A Parent Obsessed with Constructive Criticism

Seven months.

I am fixated on being the best version of myself I can be; especially when it comes to being a parent.  So I seriously wonder if anyone else in the world is as excited as I am to receive constructive criticism?

baby hat Good HousekeepingIt’s nearly hilarious how in the unsupervised playground of the blog comments world, some adults instantly become childish.  Some are only there to pick fights with either the author or other commenters, trigger-happy to name-call a random stranger; including but not limited “idiot,” “moron,” and “naive.”  If these blog comment snipers can find an angle to make another person look less intelligent than they are, it evidently gives the blog comment sniper a feeling of superiority.

There is a school of thought among some blog authors that by allowing these dog fights to occur in the comment section of their post, it will at least help drive traffic to their site- therefore, nearly anything in the comments section is allowed.  Well, I am not one of those blog authors and this is not one of those kinds of blogs.  If a comment is malicious, condescendingly sarcastic, or deconstructive, I simply won’t approve it.  Just because we are in the seemingly imaginary avatar world of the blogosphere, it doesn’t mean that the tradition of treating people with respect should disappear.

Note: So far, out of 102 posts here on The Dadabase, no one has left an inappropriate or disrespectful comment, so thanks for being cool!

I do allow comments with constructive criticism; just not deconstructive criticism. In fact, as the title’s message conveyed, I love and appreciate constructive criticism.

Constructive criticism truly never hurts my feelings or makes me feel bad about myself.  I never take it personally.  Because I am constantly overly aware that in each area of my life, there is still room for improvement.  I depend on people telling me exactly how to improve- whether it’s what I do at work, at home, relationships with people, etc. So while I don’t go around fishing for constructive criticism, I always am excited to hear it. Because it means I get to become better at something.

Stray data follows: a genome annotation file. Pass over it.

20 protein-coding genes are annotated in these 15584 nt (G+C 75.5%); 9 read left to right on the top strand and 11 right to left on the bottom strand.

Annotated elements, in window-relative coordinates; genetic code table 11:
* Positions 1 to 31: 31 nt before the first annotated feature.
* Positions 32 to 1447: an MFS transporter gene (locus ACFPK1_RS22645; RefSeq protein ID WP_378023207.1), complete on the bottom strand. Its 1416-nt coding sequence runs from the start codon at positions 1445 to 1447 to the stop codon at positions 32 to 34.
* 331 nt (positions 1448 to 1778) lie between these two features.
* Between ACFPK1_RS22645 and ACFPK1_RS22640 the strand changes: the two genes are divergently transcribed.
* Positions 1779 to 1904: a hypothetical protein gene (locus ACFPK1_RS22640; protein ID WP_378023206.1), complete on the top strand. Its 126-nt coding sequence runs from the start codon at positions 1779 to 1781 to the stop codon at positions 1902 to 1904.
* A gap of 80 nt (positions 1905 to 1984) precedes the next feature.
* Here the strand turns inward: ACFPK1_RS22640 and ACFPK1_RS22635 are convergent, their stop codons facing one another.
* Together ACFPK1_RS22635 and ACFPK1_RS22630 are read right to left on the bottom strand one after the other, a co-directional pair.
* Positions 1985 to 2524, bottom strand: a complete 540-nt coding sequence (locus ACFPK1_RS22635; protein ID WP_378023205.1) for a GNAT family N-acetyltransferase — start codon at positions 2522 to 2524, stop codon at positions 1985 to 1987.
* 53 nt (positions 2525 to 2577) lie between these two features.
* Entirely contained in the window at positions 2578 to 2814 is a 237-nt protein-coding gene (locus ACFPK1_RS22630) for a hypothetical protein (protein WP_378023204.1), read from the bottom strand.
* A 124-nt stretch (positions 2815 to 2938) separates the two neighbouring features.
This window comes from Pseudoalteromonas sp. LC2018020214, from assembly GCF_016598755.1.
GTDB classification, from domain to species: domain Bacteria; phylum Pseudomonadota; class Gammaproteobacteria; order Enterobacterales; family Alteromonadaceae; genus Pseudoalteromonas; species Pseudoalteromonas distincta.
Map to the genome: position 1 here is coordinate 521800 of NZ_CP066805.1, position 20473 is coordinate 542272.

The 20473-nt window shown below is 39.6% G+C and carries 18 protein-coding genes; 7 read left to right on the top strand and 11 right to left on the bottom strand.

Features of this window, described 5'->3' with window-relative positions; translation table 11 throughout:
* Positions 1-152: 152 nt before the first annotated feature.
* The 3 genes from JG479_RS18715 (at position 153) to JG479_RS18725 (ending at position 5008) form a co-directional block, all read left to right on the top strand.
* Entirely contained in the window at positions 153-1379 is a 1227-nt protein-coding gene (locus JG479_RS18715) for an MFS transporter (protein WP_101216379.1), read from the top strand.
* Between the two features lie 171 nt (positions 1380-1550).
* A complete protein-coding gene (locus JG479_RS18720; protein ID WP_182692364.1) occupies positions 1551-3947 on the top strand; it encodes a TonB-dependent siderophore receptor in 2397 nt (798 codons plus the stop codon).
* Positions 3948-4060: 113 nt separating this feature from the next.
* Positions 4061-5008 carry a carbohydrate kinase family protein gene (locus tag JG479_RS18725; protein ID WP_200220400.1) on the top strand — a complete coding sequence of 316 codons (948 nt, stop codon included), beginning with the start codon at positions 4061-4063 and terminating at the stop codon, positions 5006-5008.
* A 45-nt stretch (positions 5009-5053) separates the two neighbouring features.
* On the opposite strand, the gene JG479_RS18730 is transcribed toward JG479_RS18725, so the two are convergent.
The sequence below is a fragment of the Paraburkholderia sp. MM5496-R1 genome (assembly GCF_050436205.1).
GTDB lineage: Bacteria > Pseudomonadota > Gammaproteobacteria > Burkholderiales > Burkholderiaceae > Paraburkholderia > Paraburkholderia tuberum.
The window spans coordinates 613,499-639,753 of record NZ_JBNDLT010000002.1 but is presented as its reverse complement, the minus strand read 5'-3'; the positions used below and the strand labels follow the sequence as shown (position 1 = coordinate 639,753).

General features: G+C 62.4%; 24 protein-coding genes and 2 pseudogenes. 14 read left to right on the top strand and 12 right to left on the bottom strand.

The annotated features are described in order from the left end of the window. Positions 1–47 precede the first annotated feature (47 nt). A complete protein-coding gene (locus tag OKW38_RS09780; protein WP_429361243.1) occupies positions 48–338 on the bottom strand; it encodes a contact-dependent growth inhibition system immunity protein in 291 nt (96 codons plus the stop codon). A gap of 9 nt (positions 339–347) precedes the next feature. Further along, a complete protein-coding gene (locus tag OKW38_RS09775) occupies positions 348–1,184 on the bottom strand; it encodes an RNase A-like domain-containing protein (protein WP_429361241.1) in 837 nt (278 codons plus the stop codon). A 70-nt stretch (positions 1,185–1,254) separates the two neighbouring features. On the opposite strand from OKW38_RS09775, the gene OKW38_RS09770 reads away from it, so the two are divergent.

baby in overallsHowever, constructive criticism means giving specific advice.  If I am told, “You need to work on this,” without being given exact instruction on how to get better, I will in that case, get offended and frustrated. That would be an insult because the person is not respecting me enough to tell me exactly how to help myself.

I live by the belief that if you’re willing to bring up a problem to another person, you need to A) provide a proposed solution and/or B) ask that person to help you find one.

The way I see the world, everyday is filled with constructive criticisms anyway- whether or not it is spoken to me directly by another person.  In fact, much of what I deem “constructive criticism” is actually just daily observational self-teaching. Sometimes it’s little things I observe in my social interactions; like what not to say in a conversation, after receiving a weird look from another person, or an awkward moment of silence. Sometimes it’s learning a better way to interact with my son as he is going through a new phase.  Or learning a quicker way to rock him to sleep.

Each morning when I wake up, it’s like there’s an invisible scorecard that pops up in my head.  It consists of a dozen little empty boxes, ready to be checked off each time I learn something new about myself.  If I don’t learn anything constructive that day, then subconsciously I feel that day has been wasted.  I thrive on constructive criticism; it gives me a sense of validation.

baby puppyWhen someone has the guts to be bold enough to teach me how to improve at anything, I feel an enormous amount of respect for that person.  Why get offended if someone tells me that I have a black bean skin stuck on my tooth?  Instead, I would thank them and respect them for letting me know.  But the importance of constructive criticism doesn’t just apply to after-lunch moments. For me, it applies to all situations in which my world can be improved.